2019 Fantasy Football Sleeper, Breakout & Bust: Minnesota Vikings

July and August are the best time of the year for fantasy football. We all start to formulate strategies, plant our flags, and decide who we will yell at on TV for the rest of the year. That’s right, it’s fantasy football draft season! One key to winning your leagues is zeroing in on the right talent who will outperform their draft stock. Avoiding busts is equally, if not more important. With that in mind, and as a quick hitter, we here at Football Absurdity would like to prime you with the players to target, and the players to avoid, in your fantasy football drafts, team-by-team. What’s the difference between a sleeper and a breakout, you ask? I don’t know, why don’t you tell me, tough guy? You seem to have all the answers.

Sleeper  – Alexander Mattison, Running Back (Expert Consensus Rank: RB72, 234 overall)

Since entering the league, Vikings running back Dalvin Cook has been one of the most efficient and explosive running backs in the NFL… when healthy. Over the last two seasons, Dalvin Cook has missed eighteen games (or over half the games). That makes his backup an extremely valuable fantasy football commodity. The Vikings agreed with the sentiment that he needed a quality backup and spent a third-round pick on Mattison in the draft after Latavius Murray ended up in New Orleans in free agency. I already talked about Mattison’s profile here, but his usage is another question.

Mattison is unlikely to have much independent value outside of vulturing touchdowns here-and-there, as the Vikings commit to a healthy Dalvin Cook. Cook had at least 19 targets + rushes in four-of-five games down the stretch when he returned from injury. Murray never topped 15 in the same stretch and was under seven combined targets and rushes in three of the five games. The Vikes want to lean on Cook if they can, which means that for fantasy football purposes, Mattison is a high-end handcuff. However, he’s a handcuff for a guy who has already missed more than half his games in the NFL, so he has a large chance of contributing this season for fantasy football.

Breakout – Kirk Cousins, Quarterback (Expert Consensus Rank: QB20, 121 overall)

This isn’t really a breakout, it’s more of a “look guys please cool it on the insane Kirk Cousins slander.” Kirk Cousins is QB20 off the board, and if you add up his rankings in his two lowest-ranked seasons over the last four years (2015, and 2018), and then ranked him at that number, then he’d be QB21. His worst performance over the last four seasons is QB11, and he has two wide receivers going in the top-fifteen in fantasy football drafts his year. Where is this coming from? I have no idea. He threw for 4,298 yards, 30 touchdowns, and just 10 interceptions last year, and it’s not like it was unsustainable. His TD rate was a TD on 5% of his passes, and his career average is 4.8%.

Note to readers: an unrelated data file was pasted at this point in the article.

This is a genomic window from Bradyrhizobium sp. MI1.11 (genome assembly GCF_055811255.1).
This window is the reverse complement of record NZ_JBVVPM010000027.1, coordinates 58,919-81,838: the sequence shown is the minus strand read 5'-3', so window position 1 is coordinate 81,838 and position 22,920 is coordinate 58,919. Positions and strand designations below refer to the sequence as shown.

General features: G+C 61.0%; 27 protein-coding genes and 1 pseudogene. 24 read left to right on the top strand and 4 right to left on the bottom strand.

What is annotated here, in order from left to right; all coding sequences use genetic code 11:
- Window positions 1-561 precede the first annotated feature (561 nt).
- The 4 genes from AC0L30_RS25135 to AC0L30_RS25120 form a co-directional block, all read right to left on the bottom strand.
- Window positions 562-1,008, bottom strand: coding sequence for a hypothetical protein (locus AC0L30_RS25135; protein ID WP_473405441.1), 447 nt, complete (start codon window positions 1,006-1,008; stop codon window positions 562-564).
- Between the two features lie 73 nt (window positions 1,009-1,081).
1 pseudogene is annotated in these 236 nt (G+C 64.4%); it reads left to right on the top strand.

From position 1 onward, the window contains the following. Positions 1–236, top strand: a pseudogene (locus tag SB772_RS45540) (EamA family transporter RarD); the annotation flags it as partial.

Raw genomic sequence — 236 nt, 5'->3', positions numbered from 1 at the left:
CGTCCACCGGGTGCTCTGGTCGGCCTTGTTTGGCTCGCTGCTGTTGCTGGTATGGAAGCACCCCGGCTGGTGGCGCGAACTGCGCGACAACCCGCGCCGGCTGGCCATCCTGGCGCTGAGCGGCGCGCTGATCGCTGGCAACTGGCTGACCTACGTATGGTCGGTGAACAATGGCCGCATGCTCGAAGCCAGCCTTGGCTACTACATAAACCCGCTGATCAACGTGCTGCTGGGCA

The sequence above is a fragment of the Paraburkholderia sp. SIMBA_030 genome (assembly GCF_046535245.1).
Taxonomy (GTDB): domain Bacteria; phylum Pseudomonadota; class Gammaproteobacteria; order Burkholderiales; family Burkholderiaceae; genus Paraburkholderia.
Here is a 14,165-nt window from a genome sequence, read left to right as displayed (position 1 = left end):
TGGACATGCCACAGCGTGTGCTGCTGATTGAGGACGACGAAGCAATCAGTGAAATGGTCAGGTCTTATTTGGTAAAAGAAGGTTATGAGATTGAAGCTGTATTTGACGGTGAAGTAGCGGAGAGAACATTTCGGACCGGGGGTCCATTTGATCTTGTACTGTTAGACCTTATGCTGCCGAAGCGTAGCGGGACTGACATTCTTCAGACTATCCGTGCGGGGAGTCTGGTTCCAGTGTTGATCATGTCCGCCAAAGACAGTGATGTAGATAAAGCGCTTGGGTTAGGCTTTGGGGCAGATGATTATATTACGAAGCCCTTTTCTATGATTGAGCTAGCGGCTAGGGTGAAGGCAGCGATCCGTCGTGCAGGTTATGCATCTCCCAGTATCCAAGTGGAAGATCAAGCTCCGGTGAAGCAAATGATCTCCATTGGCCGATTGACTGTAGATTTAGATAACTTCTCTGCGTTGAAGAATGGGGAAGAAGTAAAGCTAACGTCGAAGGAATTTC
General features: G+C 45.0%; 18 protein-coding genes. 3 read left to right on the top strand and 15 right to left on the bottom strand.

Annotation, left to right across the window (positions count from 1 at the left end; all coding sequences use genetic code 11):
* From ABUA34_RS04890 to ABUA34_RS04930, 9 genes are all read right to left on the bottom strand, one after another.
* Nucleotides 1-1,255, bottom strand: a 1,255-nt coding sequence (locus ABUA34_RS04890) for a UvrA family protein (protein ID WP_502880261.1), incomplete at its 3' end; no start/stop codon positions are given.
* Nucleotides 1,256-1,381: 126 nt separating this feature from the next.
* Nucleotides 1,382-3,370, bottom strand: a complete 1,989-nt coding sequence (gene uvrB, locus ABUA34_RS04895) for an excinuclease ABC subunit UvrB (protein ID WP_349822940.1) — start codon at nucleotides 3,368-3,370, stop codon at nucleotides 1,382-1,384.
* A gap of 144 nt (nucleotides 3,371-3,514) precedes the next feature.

Last season was just Kirk Cousins doing Kirk Cousins things, and a universal decision that the Vikings will somehow give Cook & Mattison enough runs to crater Captain Kirk’s value is just wishcrafting. Michelle Magdziuk of the Ball Blast Podcast did an amazing job of breaking down why people think the Vikes went more run-heavy with their new OC, and why that may not be exactly, 100%, accurate:

Bust – Kyle Rudolph, Tight End (Expert Consensus Rank: TE19, 153 overall)

It’s nearing the end of the line for Kyle Rudolph, as things are starting to trend downward for the reliable fantasy football asset. His fantasy points have trended downward each of the last three seasons, and it’s been good enough for him to stay inside the top-ten at tight end. He peaked in 2016, garnering 132 targets, before the breakouts of Stefon Diggs and Adam Thielen.

In 2016, and 2017, Kyle Rudolph finished as a top-twelve tight end nineteen times, and top-five nine times. 59% of the time, you could slot him into your lineup and he would be a startable asset that you could rely on for fantasy football production. Last season, those numbers flipped. He was outside the top-twelve eleven times, 69% of the time. In fact, he wasn’t just bad, he was an active detriment to your squad more times than he was useful. Rudolph ended up twentieth or worse in eight-of-sixteen games last season. This came with a corresponding drop in ten-zone targets, with Rudolph receiving just eight targets within the ten-yard line last year. He’s been muscled out of the offense, and as such, his role as a valuable fantasy football tight end is coming to an end.

About Jeff Krisko

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